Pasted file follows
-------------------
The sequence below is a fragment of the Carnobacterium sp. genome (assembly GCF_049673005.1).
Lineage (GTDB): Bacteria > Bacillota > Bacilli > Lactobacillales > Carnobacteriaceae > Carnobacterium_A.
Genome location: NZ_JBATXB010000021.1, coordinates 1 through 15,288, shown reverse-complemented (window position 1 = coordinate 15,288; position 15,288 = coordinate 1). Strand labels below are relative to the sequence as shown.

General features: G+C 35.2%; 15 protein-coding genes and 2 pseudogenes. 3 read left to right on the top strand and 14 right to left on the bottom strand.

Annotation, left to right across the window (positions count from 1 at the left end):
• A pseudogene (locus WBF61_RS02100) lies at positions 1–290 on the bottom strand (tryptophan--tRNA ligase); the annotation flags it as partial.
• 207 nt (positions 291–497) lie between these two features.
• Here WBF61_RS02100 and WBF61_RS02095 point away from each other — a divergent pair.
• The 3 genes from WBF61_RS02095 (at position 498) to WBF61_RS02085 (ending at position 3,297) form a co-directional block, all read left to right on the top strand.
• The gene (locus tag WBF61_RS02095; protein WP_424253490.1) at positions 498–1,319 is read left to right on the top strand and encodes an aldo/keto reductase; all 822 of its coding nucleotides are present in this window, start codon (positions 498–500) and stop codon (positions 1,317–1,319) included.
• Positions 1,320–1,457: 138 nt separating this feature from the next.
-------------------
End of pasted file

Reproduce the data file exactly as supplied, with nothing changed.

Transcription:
The sequence below is a fragment of the Carnobacterium sp. genome (assembly GCF_049673005.1).
Lineage (GTDB): Bacteria > Bacillota > Bacilli > Lactobacillales > Carnobacteriaceae > Carnobacterium_A.
Genome location: NZ_JBATXB010000021.1, coordinates 1 through 15,288, shown reverse-complemented (window position 1 = coordinate 15,288; position 15,288 = coordinate 1). Strand labels below are relative to the sequence as shown.

General features: G+C 35.2%; 15 protein-coding genes and 2 pseudogenes. 3 read left to right on the top strand and 14 right to left on the bottom strand.

Annotation, left to right across the window (positions count from 1 at the left end):
• A pseudogene (locus WBF61_RS02100) lies at positions 1–290 on the bottom strand (tryptophan--tRNA ligase); the annotation flags it as partial.
• 207 nt (positions 291–497) lie between these two features.
• Here WBF61_RS02100 and WBF61_RS02095 point away from each other — a divergent pair.
• The 3 genes from WBF61_RS02095 (at position 498) to WBF61_RS02085 (ending at position 3,297) form a co-directional block, all read left to right on the top strand.
• The gene (locus tag WBF61_RS02095; protein WP_424253490.1) at positions 498–1,319 is read left to right on the top strand and encodes an aldo/keto reductase; all 822 of its coding nucleotides are present in this window, start codon (positions 498–500) and stop codon (positions 1,317–1,319) included.
• Positions 1,320–1,457: 138 nt separating this feature from the next.